The holidays are approaching, and I am staying home.
As Covid-19 cases rise exponentially around the USA, we are being advised not to travel.
And to limit all gatherings to as few people as possible.
And to wear masks.
And to socialize outside if possible.
It’s very difficult not to spend time with loved ones, especially during the holiday season.
I’ll participate in a couple of Zoom gatherings on Thanksgiving and probably on Christmas, too.
I recorded this song by Robert Allen and Al Stillman a few years ago with pianist Doug Hammer at his studio north of Boston.
Composer Robert Allen and lyricist Al Stillman wrote several hits for Perry Como (Allen was his accompanist for many years) and also for Johnny Mathis — such as “It’s Not For Me To Say” and “Chances Are.”
Al Stillman also had a decades-long career as a staff writer at Radio City Music Hall.
Both of them were Jewish.
As I have written in past blog posts, a lot of my favorite holiday songs were written or co-written by Jewish songwriters — including “White Christmas” by Irving Berlin, “Let It Snow, Let It Snow, Let It Snow” by Jule Styne and Sammy Cahn, and “Rudolph The Red-Nosed Reindeer” by Johnny Marks.
Most of these composers and lyricists were immigrants or the children of immigrants.
I think of these songs as valuable threads in the social fabric/history of the USA.
However, when I was mixing this particular song with Doug via Zoom earlier this month, one word in the lyrics jumped out at me in a new way.
This year’s activism in the USA has changed the way I hear certain words — such as “Dixie.”
According to an article I found on WRAL.com — a North Carolina TV station’s website — “historians disagree about the origins of the word ‘Dixie.'”
“Some believe it derives from the Mason-Dixon line, between Maryland and Pennsylvania (which) was drawn in 1767 to resolve a border dispute between the colonies but later became the informal border separating the South and North.”
Other historians trace the word “Dixie” back to $10 notes in Louisiana in the 1800s.
On the back of these notes was printed “dix” — which means ten in French — and the Citizens’ Bank of New Orleans issued many of these notes before the Civil War.
They became known as “Dixies.”
The word “Dixie” appears in a LOT of popular songs dating from the middle of the 19th century right through most of the 20th century.
“I Wish I Was In Dixie” a.k.a. “Dixie” was written by Daniel Decatur Emmett and published in 1859 — although some historians believe that Ohio-born Emmett appropriated/stole it from an African-American family (also from Ohio) who performed for many decades as the Snowden Family Band.
“Dixie” originally appeared in minstrel shows — a very popular form of entertainment in which white performers impersonated and made fun of black people using racist stereotypes — which Dan Emmett performed in and produced all around the USA.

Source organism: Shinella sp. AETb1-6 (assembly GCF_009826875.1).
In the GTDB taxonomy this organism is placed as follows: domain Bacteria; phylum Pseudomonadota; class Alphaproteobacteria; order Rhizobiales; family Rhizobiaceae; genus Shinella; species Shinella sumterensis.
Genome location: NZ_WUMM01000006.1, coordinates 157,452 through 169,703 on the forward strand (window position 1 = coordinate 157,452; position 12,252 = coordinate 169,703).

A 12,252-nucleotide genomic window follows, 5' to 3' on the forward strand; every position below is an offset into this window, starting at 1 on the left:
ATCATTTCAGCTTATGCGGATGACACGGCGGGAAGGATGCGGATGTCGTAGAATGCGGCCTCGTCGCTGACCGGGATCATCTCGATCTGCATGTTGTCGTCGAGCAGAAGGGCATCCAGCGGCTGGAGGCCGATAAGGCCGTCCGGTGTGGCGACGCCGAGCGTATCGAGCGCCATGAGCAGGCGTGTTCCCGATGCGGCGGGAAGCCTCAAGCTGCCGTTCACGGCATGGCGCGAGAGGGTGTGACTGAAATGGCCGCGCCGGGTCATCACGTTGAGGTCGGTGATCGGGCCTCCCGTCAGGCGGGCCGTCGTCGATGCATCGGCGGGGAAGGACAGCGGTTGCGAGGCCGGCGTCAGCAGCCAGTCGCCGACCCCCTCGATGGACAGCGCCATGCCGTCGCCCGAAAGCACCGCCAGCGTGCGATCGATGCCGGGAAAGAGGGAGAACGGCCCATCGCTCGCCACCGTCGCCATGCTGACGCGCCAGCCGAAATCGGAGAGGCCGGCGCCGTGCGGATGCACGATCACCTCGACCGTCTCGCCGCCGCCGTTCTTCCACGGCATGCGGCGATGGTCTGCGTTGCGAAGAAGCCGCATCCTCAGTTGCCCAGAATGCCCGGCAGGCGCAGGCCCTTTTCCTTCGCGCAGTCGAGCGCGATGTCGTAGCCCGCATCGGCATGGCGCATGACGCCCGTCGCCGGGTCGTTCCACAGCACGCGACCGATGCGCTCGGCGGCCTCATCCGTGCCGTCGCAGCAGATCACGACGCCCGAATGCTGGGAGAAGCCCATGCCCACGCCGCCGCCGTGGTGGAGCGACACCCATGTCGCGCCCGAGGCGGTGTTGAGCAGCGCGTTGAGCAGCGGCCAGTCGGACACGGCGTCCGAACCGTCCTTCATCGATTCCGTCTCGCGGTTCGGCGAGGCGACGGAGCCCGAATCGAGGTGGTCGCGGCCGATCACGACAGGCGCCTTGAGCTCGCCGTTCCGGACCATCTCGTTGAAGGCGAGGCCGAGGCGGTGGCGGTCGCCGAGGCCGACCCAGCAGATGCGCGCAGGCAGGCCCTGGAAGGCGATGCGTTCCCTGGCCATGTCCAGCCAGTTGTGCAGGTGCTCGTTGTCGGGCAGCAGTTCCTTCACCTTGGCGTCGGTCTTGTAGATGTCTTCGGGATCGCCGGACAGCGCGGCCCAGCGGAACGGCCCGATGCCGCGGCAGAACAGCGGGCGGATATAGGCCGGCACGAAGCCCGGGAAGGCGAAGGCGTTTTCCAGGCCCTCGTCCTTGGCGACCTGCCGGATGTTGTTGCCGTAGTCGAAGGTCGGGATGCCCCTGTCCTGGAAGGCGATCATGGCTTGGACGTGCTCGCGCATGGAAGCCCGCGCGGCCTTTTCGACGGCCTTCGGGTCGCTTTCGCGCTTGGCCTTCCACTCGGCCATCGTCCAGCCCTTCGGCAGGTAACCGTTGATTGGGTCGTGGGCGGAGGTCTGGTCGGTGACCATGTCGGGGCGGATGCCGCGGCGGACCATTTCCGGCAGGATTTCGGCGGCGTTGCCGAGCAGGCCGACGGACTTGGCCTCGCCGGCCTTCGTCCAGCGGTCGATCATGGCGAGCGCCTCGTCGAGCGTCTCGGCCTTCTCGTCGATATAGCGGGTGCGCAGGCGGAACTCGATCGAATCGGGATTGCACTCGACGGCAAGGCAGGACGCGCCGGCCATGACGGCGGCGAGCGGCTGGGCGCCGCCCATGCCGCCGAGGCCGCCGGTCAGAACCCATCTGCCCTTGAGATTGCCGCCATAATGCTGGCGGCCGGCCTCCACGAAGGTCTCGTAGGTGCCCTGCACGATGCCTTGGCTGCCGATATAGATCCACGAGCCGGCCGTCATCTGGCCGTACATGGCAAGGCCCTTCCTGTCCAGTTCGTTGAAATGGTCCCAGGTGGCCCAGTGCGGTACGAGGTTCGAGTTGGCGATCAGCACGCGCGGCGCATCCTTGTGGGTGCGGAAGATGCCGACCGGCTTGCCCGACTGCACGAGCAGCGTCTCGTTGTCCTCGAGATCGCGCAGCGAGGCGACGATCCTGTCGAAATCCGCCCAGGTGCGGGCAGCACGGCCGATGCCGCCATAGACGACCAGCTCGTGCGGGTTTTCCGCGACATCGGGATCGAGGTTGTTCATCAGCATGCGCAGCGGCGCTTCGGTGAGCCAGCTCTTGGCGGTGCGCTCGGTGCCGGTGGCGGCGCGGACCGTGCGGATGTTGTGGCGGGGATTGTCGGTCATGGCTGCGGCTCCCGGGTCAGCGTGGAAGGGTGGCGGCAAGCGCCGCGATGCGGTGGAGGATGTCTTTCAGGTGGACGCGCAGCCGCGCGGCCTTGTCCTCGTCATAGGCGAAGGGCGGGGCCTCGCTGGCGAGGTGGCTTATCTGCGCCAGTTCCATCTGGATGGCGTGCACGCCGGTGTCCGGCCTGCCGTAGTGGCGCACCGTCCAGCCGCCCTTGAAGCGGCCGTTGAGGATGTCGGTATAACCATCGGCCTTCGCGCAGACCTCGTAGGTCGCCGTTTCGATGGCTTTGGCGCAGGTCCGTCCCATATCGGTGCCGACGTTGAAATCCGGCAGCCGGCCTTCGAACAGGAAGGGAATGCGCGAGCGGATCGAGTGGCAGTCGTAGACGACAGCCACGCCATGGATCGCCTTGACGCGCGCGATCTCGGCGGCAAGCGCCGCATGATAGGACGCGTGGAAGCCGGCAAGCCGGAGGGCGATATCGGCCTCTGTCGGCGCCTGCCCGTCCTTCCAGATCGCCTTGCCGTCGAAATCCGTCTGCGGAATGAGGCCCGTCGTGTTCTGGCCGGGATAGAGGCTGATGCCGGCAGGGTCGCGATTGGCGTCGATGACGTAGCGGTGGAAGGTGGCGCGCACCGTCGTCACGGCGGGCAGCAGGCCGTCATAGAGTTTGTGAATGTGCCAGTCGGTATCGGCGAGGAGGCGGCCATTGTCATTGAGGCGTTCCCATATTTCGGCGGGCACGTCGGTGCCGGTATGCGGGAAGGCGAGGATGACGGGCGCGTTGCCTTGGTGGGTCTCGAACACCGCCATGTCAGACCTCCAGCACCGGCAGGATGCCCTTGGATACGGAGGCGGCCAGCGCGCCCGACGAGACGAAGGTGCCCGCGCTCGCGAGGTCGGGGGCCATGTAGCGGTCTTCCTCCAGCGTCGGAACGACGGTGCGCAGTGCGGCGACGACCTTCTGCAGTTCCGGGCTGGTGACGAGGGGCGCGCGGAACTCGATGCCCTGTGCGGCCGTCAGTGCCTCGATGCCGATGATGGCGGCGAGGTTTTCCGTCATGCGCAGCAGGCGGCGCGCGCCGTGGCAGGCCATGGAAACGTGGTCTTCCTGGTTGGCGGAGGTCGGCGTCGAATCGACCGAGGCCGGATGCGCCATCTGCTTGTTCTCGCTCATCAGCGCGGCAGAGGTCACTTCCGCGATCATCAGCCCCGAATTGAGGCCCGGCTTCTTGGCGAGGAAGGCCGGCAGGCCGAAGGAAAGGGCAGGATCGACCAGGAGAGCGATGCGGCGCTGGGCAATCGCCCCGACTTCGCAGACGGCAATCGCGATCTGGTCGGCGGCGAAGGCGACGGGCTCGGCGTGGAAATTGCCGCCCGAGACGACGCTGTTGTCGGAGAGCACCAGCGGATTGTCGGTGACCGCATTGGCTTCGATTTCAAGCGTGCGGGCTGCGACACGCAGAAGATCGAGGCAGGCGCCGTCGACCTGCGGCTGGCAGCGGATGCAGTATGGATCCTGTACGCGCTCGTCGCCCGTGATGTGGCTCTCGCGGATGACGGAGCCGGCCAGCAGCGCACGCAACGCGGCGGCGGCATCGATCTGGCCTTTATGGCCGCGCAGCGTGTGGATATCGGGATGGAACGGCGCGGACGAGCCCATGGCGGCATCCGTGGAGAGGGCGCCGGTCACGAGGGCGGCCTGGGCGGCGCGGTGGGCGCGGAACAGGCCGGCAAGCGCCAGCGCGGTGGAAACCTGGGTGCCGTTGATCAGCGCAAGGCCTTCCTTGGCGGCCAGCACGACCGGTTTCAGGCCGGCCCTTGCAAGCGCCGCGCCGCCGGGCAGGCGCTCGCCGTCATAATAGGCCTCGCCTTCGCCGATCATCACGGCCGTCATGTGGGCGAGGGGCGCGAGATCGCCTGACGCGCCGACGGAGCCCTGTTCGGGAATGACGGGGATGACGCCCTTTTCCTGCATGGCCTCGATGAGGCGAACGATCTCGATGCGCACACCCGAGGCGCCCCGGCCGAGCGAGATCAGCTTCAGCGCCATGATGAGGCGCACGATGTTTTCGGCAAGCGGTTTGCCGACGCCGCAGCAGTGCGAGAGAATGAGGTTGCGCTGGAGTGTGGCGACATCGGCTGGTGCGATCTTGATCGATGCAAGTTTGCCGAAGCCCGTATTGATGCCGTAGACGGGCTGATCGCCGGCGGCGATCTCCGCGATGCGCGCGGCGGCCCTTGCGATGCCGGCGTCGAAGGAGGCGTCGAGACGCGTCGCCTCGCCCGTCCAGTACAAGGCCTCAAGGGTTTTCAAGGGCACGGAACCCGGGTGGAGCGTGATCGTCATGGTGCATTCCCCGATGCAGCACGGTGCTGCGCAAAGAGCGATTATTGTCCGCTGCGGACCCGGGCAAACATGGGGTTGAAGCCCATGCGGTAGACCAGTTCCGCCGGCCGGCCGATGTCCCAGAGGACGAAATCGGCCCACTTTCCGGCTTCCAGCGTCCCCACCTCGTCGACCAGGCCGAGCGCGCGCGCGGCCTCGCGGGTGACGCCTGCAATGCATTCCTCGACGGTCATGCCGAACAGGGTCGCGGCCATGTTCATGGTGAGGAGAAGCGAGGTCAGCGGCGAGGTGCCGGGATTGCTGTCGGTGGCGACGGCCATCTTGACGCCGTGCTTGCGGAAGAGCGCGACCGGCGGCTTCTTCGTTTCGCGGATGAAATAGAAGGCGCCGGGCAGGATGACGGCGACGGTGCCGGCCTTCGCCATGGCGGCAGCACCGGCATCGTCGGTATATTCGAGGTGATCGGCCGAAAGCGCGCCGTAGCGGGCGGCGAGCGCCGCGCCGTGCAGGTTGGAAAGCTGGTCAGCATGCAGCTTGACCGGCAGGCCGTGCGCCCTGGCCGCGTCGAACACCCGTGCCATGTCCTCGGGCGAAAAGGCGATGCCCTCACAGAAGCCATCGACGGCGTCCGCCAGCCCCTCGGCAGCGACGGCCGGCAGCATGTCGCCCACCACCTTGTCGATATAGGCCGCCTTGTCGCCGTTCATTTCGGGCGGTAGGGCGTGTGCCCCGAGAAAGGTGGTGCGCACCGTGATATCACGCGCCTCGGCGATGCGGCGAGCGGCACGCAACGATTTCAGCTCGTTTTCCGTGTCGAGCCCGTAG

Then it became a popular Confederate Army marching song and an unofficial national anthem of the Confederacy.
I was surprised to learn that it was also a favorite song of Abraham Lincoln (who was born in Kentucky) and that many different sets of lyrics for “Dixie” have been written over the years by people living north AND south of the Mason-Dixon line.
You can read a Wikipedia article about the song by clicking here.
After the Civil War, the word “Dixie” continued to turn up in popular songs — often written by northern songwriters who had never even visited the south.
It was usually used to evoke a mythical way of life full of relaxed pleasures while completely ignoring the horrific history of slavery (which happened not just in the southern states but all over the USA, including on an estate in Medford, MA, just a short bike ride away from where I live outside Boston).
This is why the musical group The Dixie Chicks (whose name I did not realize was in part a pun on a beloved album and song, “Dixie Chicken” by the rock band Little Feat) recently decided to rename themselves The Chicks.
This is also why commissioners in Florida’s Miami-Dade county voted unanimously earlier this year to rename sections of the Old Dixie Highway under their jurisdiction as the Harriet Tubman Highway in honor of the abolitionist who led many, many enslaved people to freedom.
So… as soon as Doug is comfortable hosting other human beings in his recording studio again, I am going to re-record the line in “Home For The Holidays” which mentions Dixie — singing “Georgia’s southern shore” instead of “Dixie’s southern shore.”
I will also continue to wear a face mask whenever I go outside.
And I will remain grateful to live in a state led by a governor — and a Republican at that! — who respects science and scientists.
And I will continue to light a candle for all of the folks we have lost to Covid-19 so far.
Deep breath in…
Deep breath out…
Thank you to all of the health care professionals and hospital support staff who take care of folks with Covid-19 — even the people who refuse to wear masks or respect the fact that we are living in a public health emergency.
Thank you to all of the essential workers who staff our food stores and deliver our packages.
Thank you to Al Stillman and Robert Allen for writing “Home For the Holidays.”
Thank you to Doug Hammer for his musical AND production skills.
Thank you to Pixabay for most of the beautiful images in this blog post.
And thank YOU for reading and listening to this blog post.
May you have safe and loving holidays this year despite our current pandemic.
Another deep breath in…
And deep breath out…